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Publication - Dr Borko Amulic

    Improved efficacy of fosmidomycin against Plasmodium and Mycobacterium species by combination with the cell-penetrating peptide octaarginine

    Citation

    Sparr, C, Purkayastha, N, Kolesinska, B, Gengenbacher, M, Amulic, B, Matuschewski, K, Seebach, D & Kamena, F, 2013, ‘Improved efficacy of fosmidomycin against Plasmodium and Mycobacterium species by combination with the cell-penetrating peptide octaarginine’. Antimicrobial Agents and Chemotherapy, vol 57., pp. 4689-98

    Abstract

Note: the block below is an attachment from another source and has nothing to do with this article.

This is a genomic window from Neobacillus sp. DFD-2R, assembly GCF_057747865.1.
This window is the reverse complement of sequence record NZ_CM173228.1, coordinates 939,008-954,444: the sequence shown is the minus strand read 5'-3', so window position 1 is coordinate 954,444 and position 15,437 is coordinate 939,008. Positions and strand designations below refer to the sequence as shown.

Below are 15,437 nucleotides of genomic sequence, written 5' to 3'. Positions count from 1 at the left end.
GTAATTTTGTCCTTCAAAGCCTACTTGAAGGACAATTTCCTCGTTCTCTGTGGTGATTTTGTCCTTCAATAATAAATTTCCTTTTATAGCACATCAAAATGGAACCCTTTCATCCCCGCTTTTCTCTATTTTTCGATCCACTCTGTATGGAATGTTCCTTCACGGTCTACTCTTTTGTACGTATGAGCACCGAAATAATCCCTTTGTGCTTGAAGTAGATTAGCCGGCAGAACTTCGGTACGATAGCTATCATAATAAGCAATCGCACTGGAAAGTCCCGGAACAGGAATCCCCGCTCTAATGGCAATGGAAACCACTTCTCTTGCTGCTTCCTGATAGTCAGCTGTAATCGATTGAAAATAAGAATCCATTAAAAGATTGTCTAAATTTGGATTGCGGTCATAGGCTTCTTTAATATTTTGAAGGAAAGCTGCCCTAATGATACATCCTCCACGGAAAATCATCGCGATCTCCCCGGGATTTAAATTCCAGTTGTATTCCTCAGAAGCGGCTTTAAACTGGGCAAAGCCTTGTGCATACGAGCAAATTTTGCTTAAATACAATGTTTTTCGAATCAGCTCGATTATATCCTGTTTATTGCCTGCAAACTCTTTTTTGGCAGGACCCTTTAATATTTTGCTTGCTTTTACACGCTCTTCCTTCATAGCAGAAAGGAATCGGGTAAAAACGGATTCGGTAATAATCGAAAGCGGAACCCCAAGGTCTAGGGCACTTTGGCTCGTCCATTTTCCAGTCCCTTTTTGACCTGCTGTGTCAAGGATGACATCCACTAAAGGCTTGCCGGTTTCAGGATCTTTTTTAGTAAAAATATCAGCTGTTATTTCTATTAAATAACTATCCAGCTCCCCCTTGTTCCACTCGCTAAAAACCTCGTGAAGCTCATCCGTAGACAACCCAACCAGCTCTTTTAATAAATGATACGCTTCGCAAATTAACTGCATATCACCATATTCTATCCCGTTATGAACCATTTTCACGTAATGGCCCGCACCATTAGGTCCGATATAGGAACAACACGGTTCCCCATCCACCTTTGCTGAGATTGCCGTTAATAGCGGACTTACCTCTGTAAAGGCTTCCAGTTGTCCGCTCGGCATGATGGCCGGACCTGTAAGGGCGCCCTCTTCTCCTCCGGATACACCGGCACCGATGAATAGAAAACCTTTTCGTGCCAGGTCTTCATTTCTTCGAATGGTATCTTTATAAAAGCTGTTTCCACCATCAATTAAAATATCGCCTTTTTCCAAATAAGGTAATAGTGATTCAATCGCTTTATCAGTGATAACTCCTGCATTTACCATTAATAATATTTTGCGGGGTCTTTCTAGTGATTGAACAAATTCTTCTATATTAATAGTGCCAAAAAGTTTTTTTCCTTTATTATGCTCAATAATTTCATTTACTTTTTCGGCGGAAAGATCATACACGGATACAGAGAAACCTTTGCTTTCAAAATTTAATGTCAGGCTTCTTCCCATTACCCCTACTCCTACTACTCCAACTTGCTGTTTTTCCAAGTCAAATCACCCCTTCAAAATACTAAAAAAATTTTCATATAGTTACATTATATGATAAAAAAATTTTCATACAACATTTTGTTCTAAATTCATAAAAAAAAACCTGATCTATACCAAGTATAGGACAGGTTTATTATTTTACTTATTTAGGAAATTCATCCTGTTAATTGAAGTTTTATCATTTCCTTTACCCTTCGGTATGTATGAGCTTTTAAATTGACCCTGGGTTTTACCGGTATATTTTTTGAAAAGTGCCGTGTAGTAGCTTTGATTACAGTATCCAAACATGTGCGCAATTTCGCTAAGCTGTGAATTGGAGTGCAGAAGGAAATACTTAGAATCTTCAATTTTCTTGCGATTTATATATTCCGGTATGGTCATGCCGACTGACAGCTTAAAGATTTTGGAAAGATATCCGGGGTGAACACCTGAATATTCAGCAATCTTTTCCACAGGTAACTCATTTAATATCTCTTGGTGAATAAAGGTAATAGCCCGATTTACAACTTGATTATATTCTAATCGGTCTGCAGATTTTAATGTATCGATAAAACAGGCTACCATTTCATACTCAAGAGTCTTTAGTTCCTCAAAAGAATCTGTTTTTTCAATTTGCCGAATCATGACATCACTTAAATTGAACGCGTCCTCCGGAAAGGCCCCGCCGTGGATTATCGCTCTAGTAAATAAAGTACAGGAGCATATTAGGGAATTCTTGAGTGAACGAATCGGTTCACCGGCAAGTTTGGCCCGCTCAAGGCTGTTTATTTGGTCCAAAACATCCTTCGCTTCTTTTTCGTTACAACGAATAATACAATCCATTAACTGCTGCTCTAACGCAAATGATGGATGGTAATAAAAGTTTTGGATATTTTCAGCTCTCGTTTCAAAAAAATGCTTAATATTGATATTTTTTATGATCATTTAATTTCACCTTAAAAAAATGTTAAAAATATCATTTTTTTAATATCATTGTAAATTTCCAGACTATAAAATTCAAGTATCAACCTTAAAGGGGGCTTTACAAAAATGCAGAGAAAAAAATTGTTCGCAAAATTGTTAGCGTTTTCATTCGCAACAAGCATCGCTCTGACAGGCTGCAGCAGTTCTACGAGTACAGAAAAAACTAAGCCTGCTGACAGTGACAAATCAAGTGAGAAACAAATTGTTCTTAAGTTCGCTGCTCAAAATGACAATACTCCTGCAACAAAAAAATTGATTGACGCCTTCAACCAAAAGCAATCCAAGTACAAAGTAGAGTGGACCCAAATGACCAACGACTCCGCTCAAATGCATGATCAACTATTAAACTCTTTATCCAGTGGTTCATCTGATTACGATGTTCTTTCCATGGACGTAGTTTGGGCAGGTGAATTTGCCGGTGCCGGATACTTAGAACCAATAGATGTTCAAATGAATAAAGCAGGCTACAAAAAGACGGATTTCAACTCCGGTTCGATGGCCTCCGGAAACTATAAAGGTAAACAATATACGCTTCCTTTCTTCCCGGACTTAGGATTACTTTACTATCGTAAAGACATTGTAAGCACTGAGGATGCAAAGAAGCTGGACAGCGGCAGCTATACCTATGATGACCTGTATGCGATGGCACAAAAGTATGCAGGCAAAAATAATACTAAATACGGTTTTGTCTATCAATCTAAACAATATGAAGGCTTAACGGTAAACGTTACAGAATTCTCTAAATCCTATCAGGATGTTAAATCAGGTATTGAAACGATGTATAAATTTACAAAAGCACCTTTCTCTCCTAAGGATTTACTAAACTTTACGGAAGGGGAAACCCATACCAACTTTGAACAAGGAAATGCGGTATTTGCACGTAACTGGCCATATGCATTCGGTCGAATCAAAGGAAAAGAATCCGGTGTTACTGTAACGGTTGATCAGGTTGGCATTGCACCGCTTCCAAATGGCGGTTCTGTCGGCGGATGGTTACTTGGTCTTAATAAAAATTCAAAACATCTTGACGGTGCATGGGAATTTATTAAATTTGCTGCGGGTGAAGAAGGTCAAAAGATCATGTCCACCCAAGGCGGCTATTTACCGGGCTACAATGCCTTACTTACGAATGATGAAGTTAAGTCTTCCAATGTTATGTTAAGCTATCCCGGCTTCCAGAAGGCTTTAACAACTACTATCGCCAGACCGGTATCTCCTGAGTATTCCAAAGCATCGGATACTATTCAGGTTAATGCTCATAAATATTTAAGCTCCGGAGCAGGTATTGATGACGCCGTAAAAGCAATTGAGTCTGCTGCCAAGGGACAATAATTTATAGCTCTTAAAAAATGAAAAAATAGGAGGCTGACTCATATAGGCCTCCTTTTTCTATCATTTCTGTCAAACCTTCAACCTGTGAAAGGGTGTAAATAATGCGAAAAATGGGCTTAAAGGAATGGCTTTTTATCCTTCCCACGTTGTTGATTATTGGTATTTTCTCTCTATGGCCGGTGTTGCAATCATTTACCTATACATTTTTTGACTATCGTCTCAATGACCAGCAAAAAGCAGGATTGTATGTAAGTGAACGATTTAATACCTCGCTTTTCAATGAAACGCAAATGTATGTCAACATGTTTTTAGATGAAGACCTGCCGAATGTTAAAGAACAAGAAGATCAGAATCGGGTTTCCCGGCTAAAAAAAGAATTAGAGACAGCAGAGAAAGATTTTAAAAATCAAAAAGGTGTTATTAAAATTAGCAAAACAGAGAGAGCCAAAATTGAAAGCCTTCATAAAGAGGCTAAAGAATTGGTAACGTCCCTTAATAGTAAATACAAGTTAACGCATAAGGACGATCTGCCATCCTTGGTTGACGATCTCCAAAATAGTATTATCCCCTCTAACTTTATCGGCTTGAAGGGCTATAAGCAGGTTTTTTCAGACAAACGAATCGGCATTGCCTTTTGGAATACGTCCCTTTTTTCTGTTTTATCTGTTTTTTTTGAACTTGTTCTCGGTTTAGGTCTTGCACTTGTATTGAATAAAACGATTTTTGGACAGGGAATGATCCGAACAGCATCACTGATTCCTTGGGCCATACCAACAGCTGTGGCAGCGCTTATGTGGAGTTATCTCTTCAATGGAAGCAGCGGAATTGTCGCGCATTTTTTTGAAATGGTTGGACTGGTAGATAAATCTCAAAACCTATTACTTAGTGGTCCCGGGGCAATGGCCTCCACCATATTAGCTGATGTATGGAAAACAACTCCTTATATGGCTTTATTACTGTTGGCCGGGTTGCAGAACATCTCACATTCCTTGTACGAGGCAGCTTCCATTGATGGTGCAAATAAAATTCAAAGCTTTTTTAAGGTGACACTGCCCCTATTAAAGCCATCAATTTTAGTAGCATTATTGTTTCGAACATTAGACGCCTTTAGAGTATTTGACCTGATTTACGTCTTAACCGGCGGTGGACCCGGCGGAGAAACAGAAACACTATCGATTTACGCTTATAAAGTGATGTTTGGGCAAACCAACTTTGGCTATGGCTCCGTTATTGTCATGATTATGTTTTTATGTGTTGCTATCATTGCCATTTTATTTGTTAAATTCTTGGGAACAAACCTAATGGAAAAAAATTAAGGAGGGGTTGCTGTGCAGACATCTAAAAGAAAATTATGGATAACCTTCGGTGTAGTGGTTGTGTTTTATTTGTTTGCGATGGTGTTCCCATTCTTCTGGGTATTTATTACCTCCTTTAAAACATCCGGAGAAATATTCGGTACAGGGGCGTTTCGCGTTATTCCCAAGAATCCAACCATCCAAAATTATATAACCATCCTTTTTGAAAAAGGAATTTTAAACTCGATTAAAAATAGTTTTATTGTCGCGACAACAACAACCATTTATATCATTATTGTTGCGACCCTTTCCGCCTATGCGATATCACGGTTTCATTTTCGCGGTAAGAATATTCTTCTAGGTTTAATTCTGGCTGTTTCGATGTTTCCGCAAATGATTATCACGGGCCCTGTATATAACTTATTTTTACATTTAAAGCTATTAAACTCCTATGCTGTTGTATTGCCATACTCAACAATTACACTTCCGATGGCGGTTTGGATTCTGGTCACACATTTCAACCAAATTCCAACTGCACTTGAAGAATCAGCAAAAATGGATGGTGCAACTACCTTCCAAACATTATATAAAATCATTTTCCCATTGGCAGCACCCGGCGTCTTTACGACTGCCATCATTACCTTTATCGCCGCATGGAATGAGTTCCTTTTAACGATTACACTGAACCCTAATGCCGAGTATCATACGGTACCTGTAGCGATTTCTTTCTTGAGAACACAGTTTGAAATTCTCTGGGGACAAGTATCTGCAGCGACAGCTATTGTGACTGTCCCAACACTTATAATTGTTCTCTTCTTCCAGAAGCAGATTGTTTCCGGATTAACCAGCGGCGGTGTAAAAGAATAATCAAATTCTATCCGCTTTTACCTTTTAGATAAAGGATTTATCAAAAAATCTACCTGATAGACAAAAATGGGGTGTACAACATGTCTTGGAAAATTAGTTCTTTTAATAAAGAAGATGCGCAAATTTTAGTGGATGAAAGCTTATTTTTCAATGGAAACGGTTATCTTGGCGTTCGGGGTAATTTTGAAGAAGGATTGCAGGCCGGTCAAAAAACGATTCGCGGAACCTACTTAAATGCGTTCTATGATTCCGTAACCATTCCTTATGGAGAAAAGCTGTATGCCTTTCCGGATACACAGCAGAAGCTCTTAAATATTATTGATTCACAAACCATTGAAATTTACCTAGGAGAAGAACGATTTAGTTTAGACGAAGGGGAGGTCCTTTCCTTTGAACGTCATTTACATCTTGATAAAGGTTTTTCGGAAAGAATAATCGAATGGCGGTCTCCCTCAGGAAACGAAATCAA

Cellular drug delivery can improve efficacy and render intracellular pathogens susceptible to compounds that cannot permeate cells. The transport of physiologically active compounds across membranes into target cells can be facilitated by cell-penetrating peptides (CPPs), such as oligoarginines. Here, we investigated whether intracellular delivery of the drug fosmidomycin can be improved by combination with the CPP octaarginine. Fosmidomycin is an antibiotic that inhibits the second reaction in the nonmevalonate pathway of isoprenoid biosynthesis, an essential pathway for many obligate intracellular pathogens, including mycobacteria and apicomplexan parasites. We observed a strict correlation between octaarginine host cell permeability and its ability to improve the efficacy of fosmidomycin. Plasmodium berghei liver-stage parasites were only partially susceptible to an octaarginine-fosmidomycin complex. Similarly, Toxoplasma gondii was only susceptible during the brief extracellular stages. In marked contrast, a salt complex of octaarginine and fosmidomycin greatly enhanced efficacy against blood-stage Plasmodium falciparum. This complex and a covalently linked conjugate of octaarginine and fosmidomycin also reverted resistance of Mycobacteria to fosmidomycin. These findings provide chemical genetic evidence for vital roles of the nonmevalonate pathway of isoprenoid biosynthesis in a number of medically relevant pathogens. Our results warrant further investigation of octaarginine as a delivery vehicle and alternative fosmidomycin formulations for malaria and tuberculosis drug development.

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